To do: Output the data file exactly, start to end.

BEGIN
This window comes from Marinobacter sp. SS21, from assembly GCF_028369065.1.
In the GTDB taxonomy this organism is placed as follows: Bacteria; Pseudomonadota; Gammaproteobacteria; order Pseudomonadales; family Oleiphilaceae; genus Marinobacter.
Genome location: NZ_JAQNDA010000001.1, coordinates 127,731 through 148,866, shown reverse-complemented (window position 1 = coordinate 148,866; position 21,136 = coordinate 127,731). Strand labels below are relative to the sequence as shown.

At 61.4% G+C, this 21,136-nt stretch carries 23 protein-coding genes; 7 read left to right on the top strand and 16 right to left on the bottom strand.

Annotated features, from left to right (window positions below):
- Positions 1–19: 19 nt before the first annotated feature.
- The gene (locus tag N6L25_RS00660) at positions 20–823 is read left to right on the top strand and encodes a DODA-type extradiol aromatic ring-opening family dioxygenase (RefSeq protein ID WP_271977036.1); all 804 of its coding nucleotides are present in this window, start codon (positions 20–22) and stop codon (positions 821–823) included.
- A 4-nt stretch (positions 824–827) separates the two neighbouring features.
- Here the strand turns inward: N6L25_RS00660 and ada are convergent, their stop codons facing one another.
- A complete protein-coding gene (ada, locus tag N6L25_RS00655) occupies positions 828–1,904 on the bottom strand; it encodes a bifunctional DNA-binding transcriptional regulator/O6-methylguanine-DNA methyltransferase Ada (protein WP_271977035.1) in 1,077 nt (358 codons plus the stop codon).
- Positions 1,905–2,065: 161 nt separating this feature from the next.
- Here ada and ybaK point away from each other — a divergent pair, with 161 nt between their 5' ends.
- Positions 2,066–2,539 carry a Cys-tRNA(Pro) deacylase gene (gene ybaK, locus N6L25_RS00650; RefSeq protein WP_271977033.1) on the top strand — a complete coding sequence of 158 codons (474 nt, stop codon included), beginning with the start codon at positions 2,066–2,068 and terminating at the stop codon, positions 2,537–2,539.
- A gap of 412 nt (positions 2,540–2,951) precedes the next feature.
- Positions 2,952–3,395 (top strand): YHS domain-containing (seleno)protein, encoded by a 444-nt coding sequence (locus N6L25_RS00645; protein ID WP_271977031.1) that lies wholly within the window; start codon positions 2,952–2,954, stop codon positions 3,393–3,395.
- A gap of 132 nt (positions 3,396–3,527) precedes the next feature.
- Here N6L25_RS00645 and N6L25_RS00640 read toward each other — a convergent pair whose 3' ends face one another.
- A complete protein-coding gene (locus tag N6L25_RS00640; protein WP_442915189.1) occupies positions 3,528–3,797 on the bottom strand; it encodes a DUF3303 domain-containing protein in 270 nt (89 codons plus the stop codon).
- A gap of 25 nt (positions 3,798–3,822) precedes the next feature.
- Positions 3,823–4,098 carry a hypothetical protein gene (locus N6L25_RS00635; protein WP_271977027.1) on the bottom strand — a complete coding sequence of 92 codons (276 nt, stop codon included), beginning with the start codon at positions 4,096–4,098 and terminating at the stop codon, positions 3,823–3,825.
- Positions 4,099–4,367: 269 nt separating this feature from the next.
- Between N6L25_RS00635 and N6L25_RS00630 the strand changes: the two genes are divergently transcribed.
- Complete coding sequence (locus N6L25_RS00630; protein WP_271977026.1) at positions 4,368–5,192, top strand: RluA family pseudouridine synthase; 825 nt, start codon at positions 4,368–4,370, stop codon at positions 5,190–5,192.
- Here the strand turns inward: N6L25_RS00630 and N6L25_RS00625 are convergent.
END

This window comes from Marinobacter sp. SS21, from assembly GCF_028369065.1.
In the GTDB taxonomy this organism is placed as follows: Bacteria; Pseudomonadota; Gammaproteobacteria; order Pseudomonadales; family Oleiphilaceae; genus Marinobacter.
Genome location: NZ_JAQNDA010000001.1, coordinates 127,731 through 148,866, shown reverse-complemented (window position 1 = coordinate 148,866; position 21,136 = coordinate 127,731). Strand labels below are relative to the sequence as shown.

At 61.4% G+C, this 21,136-nt stretch carries 23 protein-coding genes; 7 read left to right on the top strand and 16 right to left on the bottom strand.

Annotated features, from left to right (window positions below):
- Positions 1–19: 19 nt before the first annotated feature.
- The gene (locus tag N6L25_RS00660) at positions 20–823 is read left to right on the top strand and encodes a DODA-type extradiol aromatic ring-opening family dioxygenase (RefSeq protein ID WP_271977036.1); all 804 of its coding nucleotides are present in this window, start codon (positions 20–22) and stop codon (positions 821–823) included.
- A 4-nt stretch (positions 824–827) separates the two neighbouring features.
- Here the strand turns inward: N6L25_RS00660 and ada are convergent, their stop codons facing one another.
- A complete protein-coding gene (ada, locus tag N6L25_RS00655) occupies positions 828–1,904 on the bottom strand; it encodes a bifunctional DNA-binding transcriptional regulator/O6-methylguanine-DNA methyltransferase Ada (protein WP_271977035.1) in 1,077 nt (358 codons plus the stop codon).
- Positions 1,905–2,065: 161 nt separating this feature from the next.
- Here ada and ybaK point away from each other — a divergent pair, with 161 nt between their 5' ends.
- Positions 2,066–2,539 carry a Cys-tRNA(Pro) deacylase gene (gene ybaK, locus N6L25_RS00650; RefSeq protein WP_271977033.1) on the top strand — a complete coding sequence of 158 codons (474 nt, stop codon included), beginning with the start codon at positions 2,066–2,068 and terminating at the stop codon, positions 2,537–2,539.
- A gap of 412 nt (positions 2,540–2,951) precedes the next feature.
- Positions 2,952–3,395 (top strand): YHS domain-containing (seleno)protein, encoded by a 444-nt coding sequence (locus N6L25_RS00645; protein ID WP_271977031.1) that lies wholly within the window; start codon positions 2,952–2,954, stop codon positions 3,393–3,395.
- A gap of 132 nt (positions 3,396–3,527) precedes the next feature.
- Here N6L25_RS00645 and N6L25_RS00640 read toward each other — a convergent pair whose 3' ends face one another.
- A complete protein-coding gene (locus tag N6L25_RS00640; protein WP_442915189.1) occupies positions 3,528–3,797 on the bottom strand; it encodes a DUF3303 domain-containing protein in 270 nt (89 codons plus the stop codon).
- A gap of 25 nt (positions 3,798–3,822) precedes the next feature.
- Positions 3,823–4,098 carry a hypothetical protein gene (locus N6L25_RS00635; protein WP_271977027.1) on the bottom strand — a complete coding sequence of 92 codons (276 nt, stop codon included), beginning with the start codon at positions 4,096–4,098 and terminating at the stop codon, positions 3,823–3,825.
- Positions 4,099–4,367: 269 nt separating this feature from the next.
- Between N6L25_RS00635 and N6L25_RS00630 the strand changes: the two genes are divergently transcribed.
- Complete coding sequence (locus N6L25_RS00630; protein WP_271977026.1) at positions 4,368–5,192, top strand: RluA family pseudouridine synthase; 825 nt, start codon at positions 4,368–4,370, stop codon at positions 5,190–5,192.
- Here the strand turns inward: N6L25_RS00630 and N6L25_RS00625 are convergent.